There is no doubt that you can benefit from daily meditation. It has several health benefits like reducing cortisol levels that cause stress, lessening blood pressure, and slowing the heart rate. Besides these physiological effects, it can also have a positive impact on your work life, by increasing your attention span, deepening your focusing, catalyzing your creativity, and making you a better listener.
Given all these constructive outcomes, meditation should become an integral and required part of your day. But finding the time to actually engage in this practice can be difficult, so here are a few ways you can incorporate mindfulness exercises into your day.
When you wake up, you're already in a quiet room in which you feel relaxed. This might be the last time you're surrounded by silence, so take five minutes and practice breathing in and out. Notice the sound of your breath as you inhale and exhale. Imagine the air rushing into your mouth and filling your lungs, and then picture it leaving your body and filling the room.
Instead of hitting the snooze button, sit up right and fill your morning with peace. These few minutes of mindfulness will prepare you for your busy day to come. Pretty soon, you'll get so used to meditation in the morning, that you won't want to start your day without it.
If you take public transportation like a bus or the subway, you can use these moments for practicing meditation. To be sure, you might be disturbed by the noise of other people taking and public-address announcements.
But by simply closing your eyes and taking long breaths, you will inevitably retreat into a cocoon where you pay less attention to the sounds around you and train your mind on taking deep breaths. When you finally open your eyes, you will feel a sense of accomplishment, that you have gone somewhere on your commute that few others have – to a place of higher consciousness.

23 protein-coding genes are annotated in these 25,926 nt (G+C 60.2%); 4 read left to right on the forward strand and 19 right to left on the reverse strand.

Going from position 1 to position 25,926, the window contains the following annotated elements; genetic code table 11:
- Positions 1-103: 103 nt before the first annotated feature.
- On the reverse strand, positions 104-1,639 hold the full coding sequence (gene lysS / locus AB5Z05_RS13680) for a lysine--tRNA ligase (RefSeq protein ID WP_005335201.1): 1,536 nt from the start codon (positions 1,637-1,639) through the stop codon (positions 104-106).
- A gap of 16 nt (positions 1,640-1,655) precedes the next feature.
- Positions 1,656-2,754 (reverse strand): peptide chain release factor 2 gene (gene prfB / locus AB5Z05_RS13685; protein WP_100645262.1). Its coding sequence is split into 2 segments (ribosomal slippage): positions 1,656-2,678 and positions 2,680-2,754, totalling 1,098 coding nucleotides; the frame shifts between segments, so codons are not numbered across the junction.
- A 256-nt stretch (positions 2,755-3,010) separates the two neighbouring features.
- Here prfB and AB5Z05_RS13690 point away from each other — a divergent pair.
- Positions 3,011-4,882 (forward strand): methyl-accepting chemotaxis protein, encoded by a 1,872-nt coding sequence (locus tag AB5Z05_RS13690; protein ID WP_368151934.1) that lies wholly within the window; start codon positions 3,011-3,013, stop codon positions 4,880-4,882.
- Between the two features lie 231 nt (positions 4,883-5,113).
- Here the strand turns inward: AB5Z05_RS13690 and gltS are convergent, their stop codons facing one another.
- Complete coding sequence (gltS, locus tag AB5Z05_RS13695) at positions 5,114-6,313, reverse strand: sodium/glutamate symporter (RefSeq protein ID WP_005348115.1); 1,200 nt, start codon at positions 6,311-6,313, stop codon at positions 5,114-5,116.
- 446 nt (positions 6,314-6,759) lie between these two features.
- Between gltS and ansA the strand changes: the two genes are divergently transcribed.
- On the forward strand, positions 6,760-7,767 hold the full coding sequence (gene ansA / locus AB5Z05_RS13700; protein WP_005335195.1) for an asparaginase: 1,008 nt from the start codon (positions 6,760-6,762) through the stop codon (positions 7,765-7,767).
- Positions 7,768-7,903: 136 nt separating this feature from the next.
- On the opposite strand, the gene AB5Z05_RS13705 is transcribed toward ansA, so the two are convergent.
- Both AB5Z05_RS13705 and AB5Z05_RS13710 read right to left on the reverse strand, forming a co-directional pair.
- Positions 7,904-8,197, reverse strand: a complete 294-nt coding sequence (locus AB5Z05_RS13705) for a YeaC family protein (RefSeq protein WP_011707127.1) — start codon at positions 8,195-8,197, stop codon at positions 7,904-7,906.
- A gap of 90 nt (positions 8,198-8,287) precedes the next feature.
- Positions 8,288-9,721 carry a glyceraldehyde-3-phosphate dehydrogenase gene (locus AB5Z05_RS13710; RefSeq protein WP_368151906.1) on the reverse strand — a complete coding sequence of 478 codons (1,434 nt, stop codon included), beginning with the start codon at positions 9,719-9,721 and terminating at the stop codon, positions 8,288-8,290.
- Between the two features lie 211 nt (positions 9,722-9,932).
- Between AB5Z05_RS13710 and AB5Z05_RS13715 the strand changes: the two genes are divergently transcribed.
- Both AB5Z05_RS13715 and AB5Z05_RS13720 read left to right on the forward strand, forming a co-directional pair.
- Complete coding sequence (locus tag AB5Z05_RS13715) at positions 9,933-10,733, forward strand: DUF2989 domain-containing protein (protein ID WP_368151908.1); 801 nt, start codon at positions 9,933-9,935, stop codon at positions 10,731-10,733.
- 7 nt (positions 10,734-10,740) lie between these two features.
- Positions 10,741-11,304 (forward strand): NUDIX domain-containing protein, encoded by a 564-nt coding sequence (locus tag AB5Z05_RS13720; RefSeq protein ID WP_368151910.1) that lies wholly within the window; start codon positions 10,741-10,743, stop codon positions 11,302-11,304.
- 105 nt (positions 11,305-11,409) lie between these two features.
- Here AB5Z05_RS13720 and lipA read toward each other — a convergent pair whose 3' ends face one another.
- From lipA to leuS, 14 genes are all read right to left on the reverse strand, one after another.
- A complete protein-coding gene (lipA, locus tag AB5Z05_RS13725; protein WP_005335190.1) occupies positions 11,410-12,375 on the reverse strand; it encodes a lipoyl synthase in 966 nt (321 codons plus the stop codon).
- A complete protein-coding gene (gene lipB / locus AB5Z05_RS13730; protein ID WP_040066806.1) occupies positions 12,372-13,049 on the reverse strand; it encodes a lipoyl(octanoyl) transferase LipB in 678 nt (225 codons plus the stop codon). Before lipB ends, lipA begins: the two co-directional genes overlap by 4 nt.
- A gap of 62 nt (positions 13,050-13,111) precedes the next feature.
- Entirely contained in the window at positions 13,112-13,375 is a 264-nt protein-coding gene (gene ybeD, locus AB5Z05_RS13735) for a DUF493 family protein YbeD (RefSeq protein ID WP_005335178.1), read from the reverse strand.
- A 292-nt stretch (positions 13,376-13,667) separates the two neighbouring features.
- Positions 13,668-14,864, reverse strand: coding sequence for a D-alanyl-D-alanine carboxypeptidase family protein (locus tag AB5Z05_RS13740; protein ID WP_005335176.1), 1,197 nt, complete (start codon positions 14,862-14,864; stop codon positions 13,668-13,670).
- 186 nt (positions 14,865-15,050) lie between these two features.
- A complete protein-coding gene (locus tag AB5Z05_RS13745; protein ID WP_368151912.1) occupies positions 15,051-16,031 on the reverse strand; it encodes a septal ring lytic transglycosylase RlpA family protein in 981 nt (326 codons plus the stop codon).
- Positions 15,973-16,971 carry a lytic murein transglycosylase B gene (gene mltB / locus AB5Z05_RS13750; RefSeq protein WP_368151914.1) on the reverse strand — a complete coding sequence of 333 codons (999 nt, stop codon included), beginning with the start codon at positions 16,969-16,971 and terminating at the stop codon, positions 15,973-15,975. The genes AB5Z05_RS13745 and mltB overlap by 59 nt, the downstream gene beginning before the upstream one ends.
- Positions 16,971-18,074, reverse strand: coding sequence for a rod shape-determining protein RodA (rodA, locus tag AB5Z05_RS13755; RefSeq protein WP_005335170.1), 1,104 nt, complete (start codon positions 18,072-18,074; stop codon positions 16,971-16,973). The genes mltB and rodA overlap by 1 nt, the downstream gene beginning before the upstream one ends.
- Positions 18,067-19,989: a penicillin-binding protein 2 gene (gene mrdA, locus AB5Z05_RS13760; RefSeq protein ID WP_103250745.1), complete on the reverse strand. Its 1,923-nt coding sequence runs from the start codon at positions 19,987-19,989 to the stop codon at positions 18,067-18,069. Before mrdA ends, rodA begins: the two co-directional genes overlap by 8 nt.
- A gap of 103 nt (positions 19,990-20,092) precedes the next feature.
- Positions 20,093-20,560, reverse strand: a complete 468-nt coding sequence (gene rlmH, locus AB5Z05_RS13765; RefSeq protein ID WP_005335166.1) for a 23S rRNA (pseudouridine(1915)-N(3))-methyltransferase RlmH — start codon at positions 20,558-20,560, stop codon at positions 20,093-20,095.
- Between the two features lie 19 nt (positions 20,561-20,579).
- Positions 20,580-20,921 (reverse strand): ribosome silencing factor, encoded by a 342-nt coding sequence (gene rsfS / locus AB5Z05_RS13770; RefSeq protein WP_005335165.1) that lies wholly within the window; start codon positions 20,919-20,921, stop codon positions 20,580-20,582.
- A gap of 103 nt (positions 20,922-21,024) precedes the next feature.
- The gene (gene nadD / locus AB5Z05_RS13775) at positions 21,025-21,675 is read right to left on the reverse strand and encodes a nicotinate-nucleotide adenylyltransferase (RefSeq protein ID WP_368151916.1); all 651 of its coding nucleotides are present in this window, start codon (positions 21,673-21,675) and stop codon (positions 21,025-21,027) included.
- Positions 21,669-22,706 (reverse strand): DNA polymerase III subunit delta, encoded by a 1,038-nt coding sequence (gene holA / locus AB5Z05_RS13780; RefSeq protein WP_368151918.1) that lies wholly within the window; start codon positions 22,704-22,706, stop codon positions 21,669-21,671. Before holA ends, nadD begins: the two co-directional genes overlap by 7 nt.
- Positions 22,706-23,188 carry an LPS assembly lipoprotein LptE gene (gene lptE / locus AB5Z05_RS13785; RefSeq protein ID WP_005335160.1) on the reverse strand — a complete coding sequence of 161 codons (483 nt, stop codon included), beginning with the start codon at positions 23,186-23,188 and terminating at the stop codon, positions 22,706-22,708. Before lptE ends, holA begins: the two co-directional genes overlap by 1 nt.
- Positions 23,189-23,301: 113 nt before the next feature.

When your colleagues and clients go to lunch, you can take advantage of this quieter period of the day. If you have your own office, you can close the door and spend five minutes again practicing breathing in and out. If you work in an open-office where you have limited privacy, you could either steal away into a conference room or bathroom to find a few moments of peace.
Some forward-thinking firms like General Motors, Google and Intel encourage employees to practice meditation, and some even have rooms and facilities on their campuses dedicated for this purpose. If you work at one of these companies, make sure to take advantage of these benefits.
Before your turn down your bed and go to sleep, try spending a few minutes sitting upright on your bed and practicing your breathing. You will find that when you are engaged in deep breathing exercises, it will help still your thoughts and prepare you for a better night sleep. A night time practice of meditation might make you feel better rested in the morning too.
Chopra is the author of The Healing Self with Rudolph E. Tanzi, the founder of The Chopra Foundation, co-founder of Jiyo and The Chopra Center for Wellbeing. Sehgal is a New York Times bestselling author, former vice president at JPMorgan Chase, multi-Grammy Award winner, and U.S. Navy veteran. Chopra and Sehgal created Home: Where Everyone Is Welcome, inspired by American immigrants.
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